Press release from Kodak

Kodak will once again give its full support to the independent filmmaking community at the Slamdance and Sundance Film Festivals, which will run concurrently in Park City, Utah, beginning January 20.

Kodak will present an extended Q&A with Oscar®-winning cinematographer Vilmos Zsigmond, ASC and producer Jack Robinette following the screening of their 1965 film Summer Children on January 24 at 7:30 p.m. here at theTreasure Mountain main screening room. Lost since 1965, 35 mm black-and-white elements of Summer Children were discovered in Canada, France, New York, and Los Angeles. The film is part of the Slamdance Special Screenings program.

Kodak will also host "Coffee with Vilmos" on January 25 from 9 -10 a.m. in the main screening room at the Treasure Mountain Inn. Zsigmond, who earned an Oscar® for his cinematography on Close Encounters of the Third Kind and nominationsfor The Deer Hunter, The River and The Black Dahlia, will discuss his creative process.

Zsigmond will offer insights on his collaborations with Steven Spielberg, Woody Allen, Brian De Palma, Michael Cimino and Robert Altman, among others. From independent features to studio pictures, Zsigmond's career tracks the evolution of cinema over the past four decades.

His recent endeavor, Louis, has attracted critical acclaim once again for contributing the black-and-white visuals to the silent film that tells the story of a Louis Armstrong as a young boy and how he acquired his first clarinet.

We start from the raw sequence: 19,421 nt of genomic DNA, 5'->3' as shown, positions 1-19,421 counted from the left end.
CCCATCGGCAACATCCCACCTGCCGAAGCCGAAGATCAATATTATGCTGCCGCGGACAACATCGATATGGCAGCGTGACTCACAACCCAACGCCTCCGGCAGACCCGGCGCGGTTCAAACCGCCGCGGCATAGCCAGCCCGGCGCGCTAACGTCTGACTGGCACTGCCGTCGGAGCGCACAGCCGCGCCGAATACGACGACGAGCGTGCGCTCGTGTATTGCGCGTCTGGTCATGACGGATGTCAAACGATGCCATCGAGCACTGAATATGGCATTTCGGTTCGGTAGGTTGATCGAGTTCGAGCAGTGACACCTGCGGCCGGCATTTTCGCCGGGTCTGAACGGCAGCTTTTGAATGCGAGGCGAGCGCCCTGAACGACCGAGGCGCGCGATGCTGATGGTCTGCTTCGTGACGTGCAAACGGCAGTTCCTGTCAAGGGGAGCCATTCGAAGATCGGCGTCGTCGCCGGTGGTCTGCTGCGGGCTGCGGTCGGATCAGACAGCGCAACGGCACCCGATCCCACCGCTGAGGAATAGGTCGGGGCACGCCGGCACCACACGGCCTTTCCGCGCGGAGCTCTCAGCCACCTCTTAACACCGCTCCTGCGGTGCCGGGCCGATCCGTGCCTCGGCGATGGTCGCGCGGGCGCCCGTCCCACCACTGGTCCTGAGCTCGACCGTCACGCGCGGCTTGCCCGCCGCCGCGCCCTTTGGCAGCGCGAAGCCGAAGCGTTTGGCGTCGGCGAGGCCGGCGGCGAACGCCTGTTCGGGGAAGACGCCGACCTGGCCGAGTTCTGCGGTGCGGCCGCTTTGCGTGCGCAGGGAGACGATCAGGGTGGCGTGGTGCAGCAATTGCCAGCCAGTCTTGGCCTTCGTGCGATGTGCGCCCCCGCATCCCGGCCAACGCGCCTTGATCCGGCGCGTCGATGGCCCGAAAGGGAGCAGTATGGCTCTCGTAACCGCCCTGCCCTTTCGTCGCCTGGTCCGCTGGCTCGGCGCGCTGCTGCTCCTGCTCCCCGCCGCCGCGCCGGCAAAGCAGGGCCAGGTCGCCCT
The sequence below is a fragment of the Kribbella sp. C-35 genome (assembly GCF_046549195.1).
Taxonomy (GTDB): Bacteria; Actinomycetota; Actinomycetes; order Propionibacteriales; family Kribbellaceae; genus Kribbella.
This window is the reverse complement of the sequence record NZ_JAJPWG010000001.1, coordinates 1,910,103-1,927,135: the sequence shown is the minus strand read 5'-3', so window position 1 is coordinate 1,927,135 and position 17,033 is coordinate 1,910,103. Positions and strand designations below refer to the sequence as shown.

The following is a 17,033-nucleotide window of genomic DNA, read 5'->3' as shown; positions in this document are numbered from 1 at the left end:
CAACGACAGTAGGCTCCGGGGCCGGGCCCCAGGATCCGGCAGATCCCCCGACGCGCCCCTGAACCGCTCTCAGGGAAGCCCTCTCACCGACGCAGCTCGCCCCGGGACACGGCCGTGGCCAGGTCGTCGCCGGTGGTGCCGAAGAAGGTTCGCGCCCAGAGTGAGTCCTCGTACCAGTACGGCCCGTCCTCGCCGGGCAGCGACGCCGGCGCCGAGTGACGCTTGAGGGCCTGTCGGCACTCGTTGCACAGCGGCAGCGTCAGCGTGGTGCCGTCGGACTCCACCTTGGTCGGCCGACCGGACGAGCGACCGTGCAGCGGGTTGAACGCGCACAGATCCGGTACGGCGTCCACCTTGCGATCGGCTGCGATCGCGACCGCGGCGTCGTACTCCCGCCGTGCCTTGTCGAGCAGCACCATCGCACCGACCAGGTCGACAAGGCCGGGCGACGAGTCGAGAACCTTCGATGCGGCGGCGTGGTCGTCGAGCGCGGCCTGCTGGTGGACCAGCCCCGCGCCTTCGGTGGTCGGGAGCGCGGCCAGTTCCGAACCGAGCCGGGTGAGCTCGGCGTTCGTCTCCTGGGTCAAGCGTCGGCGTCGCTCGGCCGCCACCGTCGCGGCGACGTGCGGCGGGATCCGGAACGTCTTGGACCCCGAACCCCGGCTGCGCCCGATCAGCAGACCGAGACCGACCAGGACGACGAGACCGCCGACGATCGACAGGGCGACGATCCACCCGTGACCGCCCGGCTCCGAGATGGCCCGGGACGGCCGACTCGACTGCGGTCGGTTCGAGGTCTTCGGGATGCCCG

Over at Sundance, Kodak will present the panel "Shooting Low-Budget Features on Film!" on January 25 from 10:30 a.m. -12:30 p.m. at Microcinema at New Frontier on Main. One of the most important decisions a filmmaker faces is choosing the right visual tool to best tell a story.

With budgets as low as $50K, these panelists used a variety of format options, including 16mm, two-perf, three-perf, and four-perf 35mm. The panel includes 2011 Sundance Filmmakers Nekisa Cooper (producer-Pariah), Sophia Lin (producer –Take Shelter), Reed Morano (cinematographer-Little Birds), and Michael Tully (writer/director –Septien).

"Contrary to the hype, film is a very affordable medium for a wide range of productions, and these panelists can speak to that first-hand," says Lauren Lung, general manager of the Americas for Kodak's Entertainment Imaging Division."So many filmmakers aspire to shoot film because nothing compares to its latitude, flexibility and resolution. As we continue to advance film technology, these innovative filmmakers don't have to make compromises to realize their vision."

Kodak will also present a product grant to the winner of the Slamdance Cinematography Award. The winner, chosen by a Slamdance jury and announced January 27, will receive 5,000 feet of Kodak motion picture film.

On Main Street at the Sundance Film Festival, Women in Film will present a Kodak product grant as part of their Women in Film/The Incentives Office Grant on January 23. This award – chosen by a jury of educators, filmmakers and artists from WIF – is presented to a female director in the Sundance Film Festival Shorts Program.

These are just a few of the many ways Kodak helps filmmakers get their vision from script to screen. For example, Kodak recently announced it is offering a 50-percent discount to Sundance Institute Fellows on any Kodak camera negative or reversal stock as part of their ongoing efforts to support the next generation of filmmakers. All Sundance Lab Screenwriting, Directing or Producing Fellow alumni who are beginning principal photography in 2011 on their Lab project are eligible.

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